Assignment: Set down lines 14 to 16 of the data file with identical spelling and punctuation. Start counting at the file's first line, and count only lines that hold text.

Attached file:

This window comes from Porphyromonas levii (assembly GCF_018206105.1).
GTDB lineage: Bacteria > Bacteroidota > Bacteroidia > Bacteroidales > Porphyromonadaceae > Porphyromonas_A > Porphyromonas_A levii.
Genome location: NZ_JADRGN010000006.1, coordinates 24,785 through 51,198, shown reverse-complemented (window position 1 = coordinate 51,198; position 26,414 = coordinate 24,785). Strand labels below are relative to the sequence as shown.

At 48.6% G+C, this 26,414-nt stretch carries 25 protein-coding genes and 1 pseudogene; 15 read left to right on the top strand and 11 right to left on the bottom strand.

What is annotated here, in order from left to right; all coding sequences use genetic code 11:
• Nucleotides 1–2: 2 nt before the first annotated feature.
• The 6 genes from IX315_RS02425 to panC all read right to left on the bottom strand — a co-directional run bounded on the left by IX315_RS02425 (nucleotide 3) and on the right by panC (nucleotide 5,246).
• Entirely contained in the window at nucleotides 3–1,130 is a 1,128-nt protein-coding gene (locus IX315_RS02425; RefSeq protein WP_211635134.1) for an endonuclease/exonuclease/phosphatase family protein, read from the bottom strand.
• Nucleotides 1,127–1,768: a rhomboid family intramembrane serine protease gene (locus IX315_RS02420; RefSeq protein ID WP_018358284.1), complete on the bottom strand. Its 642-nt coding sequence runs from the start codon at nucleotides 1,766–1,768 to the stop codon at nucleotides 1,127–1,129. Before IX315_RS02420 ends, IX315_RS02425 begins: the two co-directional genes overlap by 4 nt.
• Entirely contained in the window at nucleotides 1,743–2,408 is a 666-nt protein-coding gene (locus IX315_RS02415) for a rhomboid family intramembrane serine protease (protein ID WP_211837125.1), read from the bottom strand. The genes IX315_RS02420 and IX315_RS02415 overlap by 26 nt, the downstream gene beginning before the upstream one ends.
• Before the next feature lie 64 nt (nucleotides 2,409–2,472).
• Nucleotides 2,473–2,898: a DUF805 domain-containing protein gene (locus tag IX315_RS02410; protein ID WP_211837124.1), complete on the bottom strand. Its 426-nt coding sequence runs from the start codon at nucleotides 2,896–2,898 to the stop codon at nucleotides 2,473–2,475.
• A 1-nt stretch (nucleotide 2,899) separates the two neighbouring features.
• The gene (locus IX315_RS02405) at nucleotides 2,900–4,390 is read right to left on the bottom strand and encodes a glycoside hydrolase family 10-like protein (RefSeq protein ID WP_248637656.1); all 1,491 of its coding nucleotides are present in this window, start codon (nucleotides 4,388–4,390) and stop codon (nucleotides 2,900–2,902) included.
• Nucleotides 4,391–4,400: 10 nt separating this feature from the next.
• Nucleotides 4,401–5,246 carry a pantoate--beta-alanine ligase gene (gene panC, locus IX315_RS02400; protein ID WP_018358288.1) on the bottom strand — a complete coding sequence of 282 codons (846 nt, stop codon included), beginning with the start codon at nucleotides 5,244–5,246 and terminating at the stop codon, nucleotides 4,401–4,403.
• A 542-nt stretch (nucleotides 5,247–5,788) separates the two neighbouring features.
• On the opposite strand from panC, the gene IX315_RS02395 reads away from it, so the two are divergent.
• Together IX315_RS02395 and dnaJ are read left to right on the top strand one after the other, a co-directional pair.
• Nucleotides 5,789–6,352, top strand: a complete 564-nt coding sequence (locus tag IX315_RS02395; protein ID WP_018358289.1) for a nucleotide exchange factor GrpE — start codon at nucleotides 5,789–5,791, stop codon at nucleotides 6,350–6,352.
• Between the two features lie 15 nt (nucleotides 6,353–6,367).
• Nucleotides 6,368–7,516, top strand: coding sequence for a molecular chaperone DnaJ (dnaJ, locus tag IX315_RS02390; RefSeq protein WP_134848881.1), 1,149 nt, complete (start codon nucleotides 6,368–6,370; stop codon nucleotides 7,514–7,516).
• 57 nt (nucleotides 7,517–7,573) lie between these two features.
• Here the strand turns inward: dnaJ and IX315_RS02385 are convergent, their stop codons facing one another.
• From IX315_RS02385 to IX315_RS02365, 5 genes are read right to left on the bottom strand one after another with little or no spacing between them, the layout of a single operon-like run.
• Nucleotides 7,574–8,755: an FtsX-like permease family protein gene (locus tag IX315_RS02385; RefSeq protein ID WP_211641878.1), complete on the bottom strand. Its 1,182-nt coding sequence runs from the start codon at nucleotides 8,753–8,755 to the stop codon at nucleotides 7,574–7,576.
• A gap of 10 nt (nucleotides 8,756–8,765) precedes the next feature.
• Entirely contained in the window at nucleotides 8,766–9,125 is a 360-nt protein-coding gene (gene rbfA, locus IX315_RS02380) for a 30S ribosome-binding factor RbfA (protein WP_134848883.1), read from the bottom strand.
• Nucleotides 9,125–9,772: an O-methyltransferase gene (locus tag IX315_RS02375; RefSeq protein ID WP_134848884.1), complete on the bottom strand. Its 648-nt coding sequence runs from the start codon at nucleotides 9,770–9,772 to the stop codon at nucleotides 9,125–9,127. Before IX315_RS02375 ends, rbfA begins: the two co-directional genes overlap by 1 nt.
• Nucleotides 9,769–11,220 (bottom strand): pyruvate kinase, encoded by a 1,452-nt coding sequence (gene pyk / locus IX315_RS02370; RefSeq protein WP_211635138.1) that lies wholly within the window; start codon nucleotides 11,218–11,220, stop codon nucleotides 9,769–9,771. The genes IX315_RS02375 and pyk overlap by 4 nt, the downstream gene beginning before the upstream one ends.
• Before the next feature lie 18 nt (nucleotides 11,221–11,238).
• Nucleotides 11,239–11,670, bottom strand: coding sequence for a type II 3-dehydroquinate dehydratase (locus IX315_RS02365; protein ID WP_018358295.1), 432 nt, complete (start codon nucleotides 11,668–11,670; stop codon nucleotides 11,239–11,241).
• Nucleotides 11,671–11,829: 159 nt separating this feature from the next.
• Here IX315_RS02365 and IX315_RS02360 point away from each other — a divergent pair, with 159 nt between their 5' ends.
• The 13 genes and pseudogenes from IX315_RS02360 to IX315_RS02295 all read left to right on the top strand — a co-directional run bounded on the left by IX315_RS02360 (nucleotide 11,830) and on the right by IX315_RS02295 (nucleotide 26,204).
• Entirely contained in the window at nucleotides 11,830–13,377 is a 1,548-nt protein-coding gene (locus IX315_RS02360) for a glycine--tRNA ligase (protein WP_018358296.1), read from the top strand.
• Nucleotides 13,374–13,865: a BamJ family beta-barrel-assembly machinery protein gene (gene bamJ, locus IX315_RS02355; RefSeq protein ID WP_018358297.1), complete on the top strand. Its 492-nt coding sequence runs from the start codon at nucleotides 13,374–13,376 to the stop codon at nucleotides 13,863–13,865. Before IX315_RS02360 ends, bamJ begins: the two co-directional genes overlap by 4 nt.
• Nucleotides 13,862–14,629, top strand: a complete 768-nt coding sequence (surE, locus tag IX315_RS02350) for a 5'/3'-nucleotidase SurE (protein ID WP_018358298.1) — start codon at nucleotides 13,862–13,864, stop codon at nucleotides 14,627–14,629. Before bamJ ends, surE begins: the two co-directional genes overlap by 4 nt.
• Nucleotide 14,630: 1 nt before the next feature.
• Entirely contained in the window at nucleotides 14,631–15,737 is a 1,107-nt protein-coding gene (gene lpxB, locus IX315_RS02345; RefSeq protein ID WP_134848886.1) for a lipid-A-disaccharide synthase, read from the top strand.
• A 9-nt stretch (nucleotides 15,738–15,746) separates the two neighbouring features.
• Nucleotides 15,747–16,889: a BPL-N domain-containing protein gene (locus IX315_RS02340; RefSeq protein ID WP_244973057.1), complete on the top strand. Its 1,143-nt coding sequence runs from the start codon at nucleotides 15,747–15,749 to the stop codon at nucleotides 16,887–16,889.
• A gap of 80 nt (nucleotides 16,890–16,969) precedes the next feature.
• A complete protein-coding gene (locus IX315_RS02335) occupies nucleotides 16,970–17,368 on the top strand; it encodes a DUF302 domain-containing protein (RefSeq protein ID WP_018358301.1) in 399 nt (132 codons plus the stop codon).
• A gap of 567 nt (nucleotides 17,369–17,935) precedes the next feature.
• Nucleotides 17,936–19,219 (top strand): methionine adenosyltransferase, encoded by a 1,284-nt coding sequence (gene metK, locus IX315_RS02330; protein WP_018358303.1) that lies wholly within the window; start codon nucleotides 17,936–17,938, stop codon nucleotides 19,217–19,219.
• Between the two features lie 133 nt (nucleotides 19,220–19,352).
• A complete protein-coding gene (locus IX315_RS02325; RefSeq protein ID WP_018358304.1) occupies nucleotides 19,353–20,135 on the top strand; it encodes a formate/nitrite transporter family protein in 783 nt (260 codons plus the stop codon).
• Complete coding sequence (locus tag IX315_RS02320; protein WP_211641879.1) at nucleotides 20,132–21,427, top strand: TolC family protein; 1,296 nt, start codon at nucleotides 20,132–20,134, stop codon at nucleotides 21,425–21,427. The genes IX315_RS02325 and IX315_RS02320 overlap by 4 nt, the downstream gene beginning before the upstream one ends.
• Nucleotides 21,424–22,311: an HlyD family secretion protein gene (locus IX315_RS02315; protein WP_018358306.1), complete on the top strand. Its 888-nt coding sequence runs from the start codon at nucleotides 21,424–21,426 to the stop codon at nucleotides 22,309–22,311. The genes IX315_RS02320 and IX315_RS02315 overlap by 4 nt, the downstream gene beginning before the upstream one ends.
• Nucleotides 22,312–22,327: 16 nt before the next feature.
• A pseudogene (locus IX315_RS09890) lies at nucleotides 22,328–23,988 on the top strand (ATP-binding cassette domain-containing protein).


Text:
• The gene (locus IX315_RS02405) at nucleotides 2,900–4,390 is read right to left on the bottom strand and encodes a glycoside hydrolase family 10-like protein (RefSeq protein ID WP_248637656.1); all 1,491 of its coding nucleotides are present in this window, start codon (nucleotides 4,388–4,390) and stop codon (nucleotides 2,900–2,902) included.
• Nucleotides 4,391–4,400: 10 nt separating this feature from the next.
• Nucleotides 4,401–5,246 carry a pantoate--beta-alanine ligase gene (gene panC, locus IX315_RS02400; protein ID WP_018358288.1) on the bottom strand — a complete coding sequence of 282 codons (846 nt, stop codon included), beginning with the start codon at nucleotides 5,244–5,246 and terminating at the stop codon, nucleotides 4,401–4,403.